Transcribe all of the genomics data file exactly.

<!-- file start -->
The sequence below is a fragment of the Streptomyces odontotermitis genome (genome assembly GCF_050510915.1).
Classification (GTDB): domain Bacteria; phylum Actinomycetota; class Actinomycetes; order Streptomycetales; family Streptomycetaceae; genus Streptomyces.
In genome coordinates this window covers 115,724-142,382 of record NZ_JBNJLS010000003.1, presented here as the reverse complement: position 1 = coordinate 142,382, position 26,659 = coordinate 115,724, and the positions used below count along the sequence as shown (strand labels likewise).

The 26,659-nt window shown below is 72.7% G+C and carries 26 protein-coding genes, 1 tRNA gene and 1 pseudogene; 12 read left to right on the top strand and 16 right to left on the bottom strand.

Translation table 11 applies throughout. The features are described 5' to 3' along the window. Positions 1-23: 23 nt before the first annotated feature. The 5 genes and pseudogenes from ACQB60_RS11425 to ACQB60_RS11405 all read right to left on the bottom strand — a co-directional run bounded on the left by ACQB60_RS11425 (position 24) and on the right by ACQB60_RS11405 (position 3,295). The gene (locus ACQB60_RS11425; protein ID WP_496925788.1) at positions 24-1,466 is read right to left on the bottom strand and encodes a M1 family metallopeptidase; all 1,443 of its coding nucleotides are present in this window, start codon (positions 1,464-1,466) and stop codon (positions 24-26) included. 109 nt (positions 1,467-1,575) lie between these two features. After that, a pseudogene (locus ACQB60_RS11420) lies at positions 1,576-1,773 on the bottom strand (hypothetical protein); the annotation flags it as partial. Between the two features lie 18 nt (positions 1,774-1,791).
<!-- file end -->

The sequence below is a fragment of the Streptomyces odontotermitis genome (genome assembly GCF_050510915.1).
Classification (GTDB): domain Bacteria; phylum Actinomycetota; class Actinomycetes; order Streptomycetales; family Streptomycetaceae; genus Streptomyces.
In genome coordinates this window covers 115,724-142,382 of record NZ_JBNJLS010000003.1, presented here as the reverse complement: position 1 = coordinate 142,382, position 26,659 = coordinate 115,724, and the positions used below count along the sequence as shown (strand labels likewise).

The 26,659-nt window shown below is 72.7% G+C and carries 26 protein-coding genes, 1 tRNA gene and 1 pseudogene; 12 read left to right on the top strand and 16 right to left on the bottom strand.

Translation table 11 applies throughout. The features are described 5' to 3' along the window. Positions 1-23: 23 nt before the first annotated feature. The 5 genes and pseudogenes from ACQB60_RS11425 to ACQB60_RS11405 all read right to left on the bottom strand — a co-directional run bounded on the left by ACQB60_RS11425 (position 24) and on the right by ACQB60_RS11405 (position 3,295). The gene (locus ACQB60_RS11425; protein ID WP_496925788.1) at positions 24-1,466 is read right to left on the bottom strand and encodes a M1 family metallopeptidase; all 1,443 of its coding nucleotides are present in this window, start codon (positions 1,464-1,466) and stop codon (positions 24-26) included. 109 nt (positions 1,467-1,575) lie between these two features. After that, a pseudogene (locus ACQB60_RS11420) lies at positions 1,576-1,773 on the bottom strand (hypothetical protein); the annotation flags it as partial. Between the two features lie 18 nt (positions 1,774-1,791).